Bill To Rein in Runaway Civil Asset Forfeiture Gains Steam in the House
‘Colleagues on both sides of the aisle expressed strong support for the Fair Act,’ Congressman Tim Walberg said.
In the House, a bipartisan coalition is emerging in support of a bill that would rein in civil asset forfeiture, potentially putting an end to stories about authorities seizing property with little or no evidence of a crime.
The Fifth Amendment Integrity Restoration Act of 2023 is gaining steam, clearing the first hurdle towards consideration by the full House Tuesday.
During a hearing of the Judiciary Committee’s subcommittee on the Constitution and limited government, members on both sides of the aisle endorsed the bill as a measure to rein in civil asset forfeiture.
Civil asset forfeiture is a process that, under current law, empowers law enforcement to seize private and personal property that they are then allowed to keep or sell. Law enforcement doesn’t have to prove that the relevant property was involved in a criminal act — it can seize property by simply alleging that it was, even if charges are never brought.
This procedure for property seizures has led to stories over the years of police taking large sums of cash, valuables, and even places of residence without ever bringing charges.
In one report, a North Carolina convenience store owner, Lyndon McLellan, had his bank account seized because he regularly made large cash deposits. Law enforcement alleged that deposits were made in sums of less than $10,000 in an attempt to avoid reporting requirements and conceal criminal activity and seized a bank account worth more than $107,000.
It took Mr. McLellan more than 13 years in court to get his money back, money that was not even associated with a crime. He was eventually awarded legal fees as well.
In a 2020 report on the topic from the libertarian-leaning Institute for Justice, Policing for Profit, the organization found that the states and the federal government had seized at least $68.8 billion in property since 2000, a figure the organization considers a likely underestimate.
The report also found that law enforcement agencies were more likely to engage in civil forfeiture when their budgets were tight, in part, the research suggests, because agencies are able to use forfeited funds to purchase equipment and for other operating expenses.
“As states and Congress look for ways to create a fairer criminal justice system, one reform everyone should be able to agree on is ending civil forfeiture and the perverse profit incentive that fuels it,” one of the report’s co-authors, Jennifer McDonald, said.
The Fair Act would impose a higher bar on the requirement law enforcement must meet to seize personal or private property, including “a substantial connection between the property and the offense.”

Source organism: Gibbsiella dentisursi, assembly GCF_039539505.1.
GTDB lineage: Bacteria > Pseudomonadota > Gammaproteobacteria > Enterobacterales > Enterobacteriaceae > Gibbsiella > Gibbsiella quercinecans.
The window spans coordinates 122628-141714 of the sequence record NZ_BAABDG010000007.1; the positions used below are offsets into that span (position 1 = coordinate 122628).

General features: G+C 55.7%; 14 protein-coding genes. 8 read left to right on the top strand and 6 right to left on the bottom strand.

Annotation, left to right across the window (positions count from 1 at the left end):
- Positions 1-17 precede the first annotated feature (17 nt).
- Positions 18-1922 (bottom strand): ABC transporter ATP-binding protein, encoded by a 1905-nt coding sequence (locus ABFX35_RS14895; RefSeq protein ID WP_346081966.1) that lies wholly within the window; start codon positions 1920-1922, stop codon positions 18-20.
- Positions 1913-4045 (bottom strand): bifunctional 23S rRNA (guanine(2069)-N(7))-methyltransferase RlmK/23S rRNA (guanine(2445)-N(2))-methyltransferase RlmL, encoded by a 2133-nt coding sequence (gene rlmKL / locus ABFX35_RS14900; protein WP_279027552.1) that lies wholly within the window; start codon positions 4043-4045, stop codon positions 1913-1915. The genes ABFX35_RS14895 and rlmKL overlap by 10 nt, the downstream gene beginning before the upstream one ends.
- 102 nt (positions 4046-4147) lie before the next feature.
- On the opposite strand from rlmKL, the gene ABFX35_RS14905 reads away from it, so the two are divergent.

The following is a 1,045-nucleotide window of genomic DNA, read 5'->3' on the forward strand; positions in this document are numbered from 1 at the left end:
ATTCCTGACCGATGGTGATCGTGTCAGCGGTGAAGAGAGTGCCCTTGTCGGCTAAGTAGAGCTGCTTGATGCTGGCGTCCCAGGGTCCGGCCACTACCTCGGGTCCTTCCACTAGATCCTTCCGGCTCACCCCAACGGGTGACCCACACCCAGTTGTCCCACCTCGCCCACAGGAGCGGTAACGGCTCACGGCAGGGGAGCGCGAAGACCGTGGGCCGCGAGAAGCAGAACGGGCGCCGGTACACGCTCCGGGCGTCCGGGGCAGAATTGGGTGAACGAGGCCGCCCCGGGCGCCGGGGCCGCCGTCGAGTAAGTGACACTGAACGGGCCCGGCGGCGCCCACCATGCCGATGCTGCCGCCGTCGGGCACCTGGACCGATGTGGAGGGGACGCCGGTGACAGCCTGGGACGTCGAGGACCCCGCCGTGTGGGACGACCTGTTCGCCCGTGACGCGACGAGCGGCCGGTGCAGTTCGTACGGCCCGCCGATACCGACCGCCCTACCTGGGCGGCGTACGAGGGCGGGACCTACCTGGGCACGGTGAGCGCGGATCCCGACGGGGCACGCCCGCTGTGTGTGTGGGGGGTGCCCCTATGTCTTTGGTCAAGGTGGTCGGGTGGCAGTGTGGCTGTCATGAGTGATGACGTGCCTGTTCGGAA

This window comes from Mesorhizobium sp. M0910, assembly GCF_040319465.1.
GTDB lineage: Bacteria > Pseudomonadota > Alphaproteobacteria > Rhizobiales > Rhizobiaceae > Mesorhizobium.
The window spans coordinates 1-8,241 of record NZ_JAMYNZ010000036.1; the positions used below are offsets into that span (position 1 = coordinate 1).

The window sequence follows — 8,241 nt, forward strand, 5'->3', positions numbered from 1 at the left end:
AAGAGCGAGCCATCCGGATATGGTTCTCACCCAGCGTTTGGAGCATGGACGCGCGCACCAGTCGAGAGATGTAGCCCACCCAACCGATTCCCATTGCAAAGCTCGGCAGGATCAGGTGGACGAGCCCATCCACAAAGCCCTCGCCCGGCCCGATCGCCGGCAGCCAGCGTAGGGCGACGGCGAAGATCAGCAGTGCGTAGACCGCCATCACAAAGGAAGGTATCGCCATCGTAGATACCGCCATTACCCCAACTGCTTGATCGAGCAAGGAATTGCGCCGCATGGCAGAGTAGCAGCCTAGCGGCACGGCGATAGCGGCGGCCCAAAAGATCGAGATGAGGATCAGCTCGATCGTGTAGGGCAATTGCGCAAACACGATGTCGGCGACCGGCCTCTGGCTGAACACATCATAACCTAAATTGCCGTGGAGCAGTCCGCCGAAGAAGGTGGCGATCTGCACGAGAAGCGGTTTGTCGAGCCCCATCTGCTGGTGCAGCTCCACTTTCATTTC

Beyond a mere connection between the property and an alleged crime, authorities would also need to establish either that the owner “used the property with intent to facilitate the offense” or “knowingly consented or was willfully blind to the use of the property by another in connection with the offense.”
Wider interest in the bill seems to be growing in the House following Tuesday’s hearing. The bill’s sponsors, Representatives Tim Walberg and Jamie Raskin, celebrated the increasing interest in the issue.
“Colleagues on both sides of the aisle expressed strong support for the Fair Act and the need to continue to advance this important legislation,” Mr. Walberg said.
The bill also picked up support from both Democrats and Republicans on the Constitution and limited government subcommittee, with Chairman Mike Johnson and Ranking Member Mary Gay Scanlon throwing their support behind it.
“The problem today is that current federal standards for civil forfeiture invite abuse,” Mr. Johnson said in a statement following Tuesday’s hearing. “Reform to federal law is necessary to restore the original intent of the law, because it’s an important one, and better protect citizens’ property.”
A House staffer tells the Sun that pressure is mounting to push the bill out of committee, although a full committee hearing hasn’t yet been scheduled.
Outside the halls of Congress, civil asset forfeiture has become the target of both liberal and conservative organizations and activist groups. According to the American Civil Liberties Union, “many police departments use forfeiture to benefit their bottom lines, making seizures motivated by profit rather than crime-fighting.”
An attorney at the Institute for Justice, Kirby West, has also thrown his support behind the Fair Act, calling it a “bill with a wide coalition of advocates outside of Congress and strong bipartisan support within Congress.”
One expected conflict in the push for changes to civil asset forfeiture will be over what organization gets to benefit from any monies or resources seized.
Currently, different administrative agencies are allowed to approve forfeitures and keep the money generated by them. The Fair Act would require a federal court to order forfeiture to the federal government and reroute any funds from the forfeiture to the Treasury’s general fund rather than a federal agency’s budget.
This change would mean that Congress, rather than federal agencies, would be in charge of deciding what to do with the revenue from forfeited property.
The act would also eliminate a program called “equitable sharing,” which allows federal agencies to circumnavigate state laws by sharing forfeiture-related funds with state and local officials.